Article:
in hardware what the telco's were beginning to roll-out in software.

 I think the line splitter you have was merely plugged into those
 two jacks for storage purposes.  What that probably was for was to
 allow two lines to use the Demon Dialer.  It was probably just reversed
 when your company boxed it so it wouldn't get lost.

 I'm not sure if Telephonics is still in business.  A good place to
 start looking for info would be comp.dcom.telecom or alt.dcom.telecom.
 Another good place may be Hello Direct (800-HI-HELLO).  They used to
 do have Telephonics equipment available for mail-order.]


I saw an ad for a book called "Secrets of a SuperHacker" by Knightmare.
Supposedly it intersperses tales of his exploits with code and examples.
I have big doubts, but have you heard anything good/bad about it?

[Your doubts are well founded.  I got an advance copy of that book.
 Let's put it this way:  does any book that contains over a dozen pages
 of "common passwords" sound like ground breaking material?

 This book is so like "Out of the Inner Circle" that I almost wanted
 to believe Knightmare (Dennis Fiery) was really yet another
 alias for Bill Landreth.  Imagine "Out of the Inner Circle" with
 about a hundred or more extra pages of adjectives and examples that
 may have been useful years back.

 The Knightmare I knew, Tom in 602, whose bust by Gail Thackeray
 gave law enforcement a big buffer of the Black Ice Private BBS
 and help spark the infamous LOD Hacker Crackdown, certainly didn't
 have anything to do with this.  In fact, the book has a kind of
 snide tone to it and is so clueless, that leads me to believe it
 may have been written by a cop or security type person looking to
 make a quick buck.

 As far as source code, well, there is a sample basic program that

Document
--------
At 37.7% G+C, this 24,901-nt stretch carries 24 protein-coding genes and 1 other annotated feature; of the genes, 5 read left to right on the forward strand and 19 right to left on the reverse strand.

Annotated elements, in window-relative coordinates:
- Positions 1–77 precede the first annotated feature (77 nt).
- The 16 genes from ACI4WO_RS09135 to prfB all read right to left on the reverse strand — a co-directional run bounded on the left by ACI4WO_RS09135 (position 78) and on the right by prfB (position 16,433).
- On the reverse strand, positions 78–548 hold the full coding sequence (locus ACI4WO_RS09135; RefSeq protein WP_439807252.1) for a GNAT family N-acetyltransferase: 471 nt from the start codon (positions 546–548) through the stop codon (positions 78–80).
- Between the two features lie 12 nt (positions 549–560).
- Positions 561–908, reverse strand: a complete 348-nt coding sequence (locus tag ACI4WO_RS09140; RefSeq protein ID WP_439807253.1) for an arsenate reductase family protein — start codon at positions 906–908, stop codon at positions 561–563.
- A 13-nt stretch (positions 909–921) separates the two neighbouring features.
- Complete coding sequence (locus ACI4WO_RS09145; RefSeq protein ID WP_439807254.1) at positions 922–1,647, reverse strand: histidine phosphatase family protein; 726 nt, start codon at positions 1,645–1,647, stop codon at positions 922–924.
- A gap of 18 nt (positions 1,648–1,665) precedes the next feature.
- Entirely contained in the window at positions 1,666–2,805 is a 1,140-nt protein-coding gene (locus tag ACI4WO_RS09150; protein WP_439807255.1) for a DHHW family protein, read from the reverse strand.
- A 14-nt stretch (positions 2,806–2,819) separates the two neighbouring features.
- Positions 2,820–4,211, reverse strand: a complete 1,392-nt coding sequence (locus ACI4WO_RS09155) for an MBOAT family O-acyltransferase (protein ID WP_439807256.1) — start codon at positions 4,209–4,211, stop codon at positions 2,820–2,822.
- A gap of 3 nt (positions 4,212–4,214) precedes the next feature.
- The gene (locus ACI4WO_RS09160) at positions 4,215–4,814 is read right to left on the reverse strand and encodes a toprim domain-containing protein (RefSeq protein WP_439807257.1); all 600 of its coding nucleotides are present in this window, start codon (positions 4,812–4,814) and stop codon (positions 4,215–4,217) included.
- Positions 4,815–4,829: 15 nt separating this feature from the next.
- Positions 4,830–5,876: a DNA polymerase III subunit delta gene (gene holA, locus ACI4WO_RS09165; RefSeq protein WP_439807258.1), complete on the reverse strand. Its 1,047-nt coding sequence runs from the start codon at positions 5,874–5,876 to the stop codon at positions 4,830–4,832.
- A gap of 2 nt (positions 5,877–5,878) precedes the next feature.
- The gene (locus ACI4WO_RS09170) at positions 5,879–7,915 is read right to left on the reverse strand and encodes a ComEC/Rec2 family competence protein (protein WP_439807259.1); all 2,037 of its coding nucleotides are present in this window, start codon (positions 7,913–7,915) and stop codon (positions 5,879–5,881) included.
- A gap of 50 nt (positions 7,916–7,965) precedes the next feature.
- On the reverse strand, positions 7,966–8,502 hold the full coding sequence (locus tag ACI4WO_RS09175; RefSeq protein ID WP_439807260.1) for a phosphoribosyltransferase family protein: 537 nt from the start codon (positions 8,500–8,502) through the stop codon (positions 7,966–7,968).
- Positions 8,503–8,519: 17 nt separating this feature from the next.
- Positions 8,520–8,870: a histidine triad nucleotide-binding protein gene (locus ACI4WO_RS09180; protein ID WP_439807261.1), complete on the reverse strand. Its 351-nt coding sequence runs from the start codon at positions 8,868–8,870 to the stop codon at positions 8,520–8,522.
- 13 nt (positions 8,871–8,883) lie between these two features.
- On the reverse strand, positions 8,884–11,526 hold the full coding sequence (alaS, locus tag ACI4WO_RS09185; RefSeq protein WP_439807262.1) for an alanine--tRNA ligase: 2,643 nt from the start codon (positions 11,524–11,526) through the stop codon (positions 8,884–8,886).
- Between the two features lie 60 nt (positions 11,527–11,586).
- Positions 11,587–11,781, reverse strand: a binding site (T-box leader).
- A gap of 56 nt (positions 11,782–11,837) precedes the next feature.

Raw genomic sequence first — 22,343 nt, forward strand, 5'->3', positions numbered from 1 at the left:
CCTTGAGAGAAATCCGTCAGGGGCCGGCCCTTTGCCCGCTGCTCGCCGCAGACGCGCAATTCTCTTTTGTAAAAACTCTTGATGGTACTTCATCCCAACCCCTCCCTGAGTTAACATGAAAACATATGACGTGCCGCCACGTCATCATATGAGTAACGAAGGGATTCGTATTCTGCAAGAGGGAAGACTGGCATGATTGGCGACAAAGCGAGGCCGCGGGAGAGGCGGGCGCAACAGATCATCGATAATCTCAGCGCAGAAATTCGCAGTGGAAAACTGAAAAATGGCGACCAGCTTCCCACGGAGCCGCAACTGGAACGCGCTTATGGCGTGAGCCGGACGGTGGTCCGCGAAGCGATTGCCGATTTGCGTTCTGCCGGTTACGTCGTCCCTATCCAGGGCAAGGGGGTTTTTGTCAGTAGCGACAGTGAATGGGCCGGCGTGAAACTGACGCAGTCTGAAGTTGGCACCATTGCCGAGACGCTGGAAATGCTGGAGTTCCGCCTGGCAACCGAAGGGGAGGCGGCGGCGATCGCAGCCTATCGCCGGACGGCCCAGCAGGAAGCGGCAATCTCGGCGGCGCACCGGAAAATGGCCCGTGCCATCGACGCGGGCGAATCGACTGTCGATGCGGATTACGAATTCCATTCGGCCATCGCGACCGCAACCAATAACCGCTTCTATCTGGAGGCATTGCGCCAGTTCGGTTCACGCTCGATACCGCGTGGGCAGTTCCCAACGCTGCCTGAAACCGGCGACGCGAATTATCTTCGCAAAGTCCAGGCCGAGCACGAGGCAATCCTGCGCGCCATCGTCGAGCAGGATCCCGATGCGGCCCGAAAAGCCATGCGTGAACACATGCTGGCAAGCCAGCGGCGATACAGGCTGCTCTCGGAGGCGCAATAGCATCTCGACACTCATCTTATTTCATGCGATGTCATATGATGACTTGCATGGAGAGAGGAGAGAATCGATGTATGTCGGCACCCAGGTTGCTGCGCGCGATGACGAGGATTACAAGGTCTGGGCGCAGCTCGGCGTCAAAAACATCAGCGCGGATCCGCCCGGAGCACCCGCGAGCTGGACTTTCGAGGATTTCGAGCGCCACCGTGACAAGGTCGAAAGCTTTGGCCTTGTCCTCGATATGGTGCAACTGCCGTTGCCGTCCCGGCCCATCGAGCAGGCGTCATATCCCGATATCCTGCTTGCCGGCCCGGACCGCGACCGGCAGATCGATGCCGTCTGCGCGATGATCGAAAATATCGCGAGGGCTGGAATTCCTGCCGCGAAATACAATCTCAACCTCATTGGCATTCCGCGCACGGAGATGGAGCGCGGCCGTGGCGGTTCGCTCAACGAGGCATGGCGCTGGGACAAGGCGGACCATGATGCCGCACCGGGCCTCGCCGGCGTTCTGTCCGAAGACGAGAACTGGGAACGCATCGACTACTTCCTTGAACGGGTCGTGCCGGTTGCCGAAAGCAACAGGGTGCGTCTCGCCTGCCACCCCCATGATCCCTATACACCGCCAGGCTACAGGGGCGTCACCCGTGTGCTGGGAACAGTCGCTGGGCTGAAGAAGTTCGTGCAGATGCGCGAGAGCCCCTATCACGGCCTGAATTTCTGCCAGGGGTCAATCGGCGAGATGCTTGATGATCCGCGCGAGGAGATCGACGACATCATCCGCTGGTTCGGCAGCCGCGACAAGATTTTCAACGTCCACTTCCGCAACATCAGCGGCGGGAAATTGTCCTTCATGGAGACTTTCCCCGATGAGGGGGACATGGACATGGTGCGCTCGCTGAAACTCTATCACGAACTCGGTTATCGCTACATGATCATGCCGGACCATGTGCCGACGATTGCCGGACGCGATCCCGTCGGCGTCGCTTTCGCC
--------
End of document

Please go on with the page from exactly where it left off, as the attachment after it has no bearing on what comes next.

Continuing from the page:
tries to emulate a university login.

 If you want a good book, go buy "Firewalls and Internet Security" by
 Cheswick and Bellovin.]


Hey Chris,

I'm sure you are under a constant avalanche of requests for certain files,
so I might as well add to your frustration <grin>.  I know of a program
that supposedly tracks cellular phone frequencies and displays them on
a cellmap.  However, I don't know the name of the program or (obviously)
where to find this little gem.  I was wondering if you could possibly
enlighten me on a way to acquire a program similar to the one I have
described.  I have developed some other methods of tracking locations
of cellular calls.  However my methods rely on a database and manually
mapping cellular phones, this method is strictly low tech.  Of course
this would be for experimental use only, therefore it would not be used
to actually track actual, restricted, radio spectrum signals.  I wouldn't
want the aether Gestapo pummeling our heads and necks.

[I don't know of anything that plots frequencies on a cellmap.  How would
 you know the actual locations of cells for whatever city you may
 be in to plot them accurately?

 There are a number of programs written to listen to forward channel messages
 and tell you when a call is going to jump to another channel.  The cellular
 telephone experimenter's kit from Network Wizards has a lot of nice
 C source that will let you write your own programs that work with their
 interface to the OKI 900.  I suppose you could get the FCC database
 CD-ROM for your state and make note of longitude and latitude of cell sites
 and make your own database for your city, and then make a truly
 visual representation of a cellmap and watch calls move from cell to cell.
 But I don't think there is such a thing floating around the underground
 at present.

 Of course the carriers have this ability, and are more than happy to make
 it available to Law Enforcement (without a warrant mind you).  Hi OJ!

 email Mark Lottor mw@nw.com for more info about the CTEK.]


I saw this in a HoHoCon ad:

        Top Ten Nark List
        1. Traxxter
        2. Scott Chasin
        3. Chris Goggans
        4. Aget Steal
        5. Dale Drrew
        6. Cliff Stoll
        7. [blank]
        8. Julio Fernandez
        9. Scanman
       10. Cori Braun

What did Chris Goggans do?  Isn't he Erik Bloodaxe, the publisher of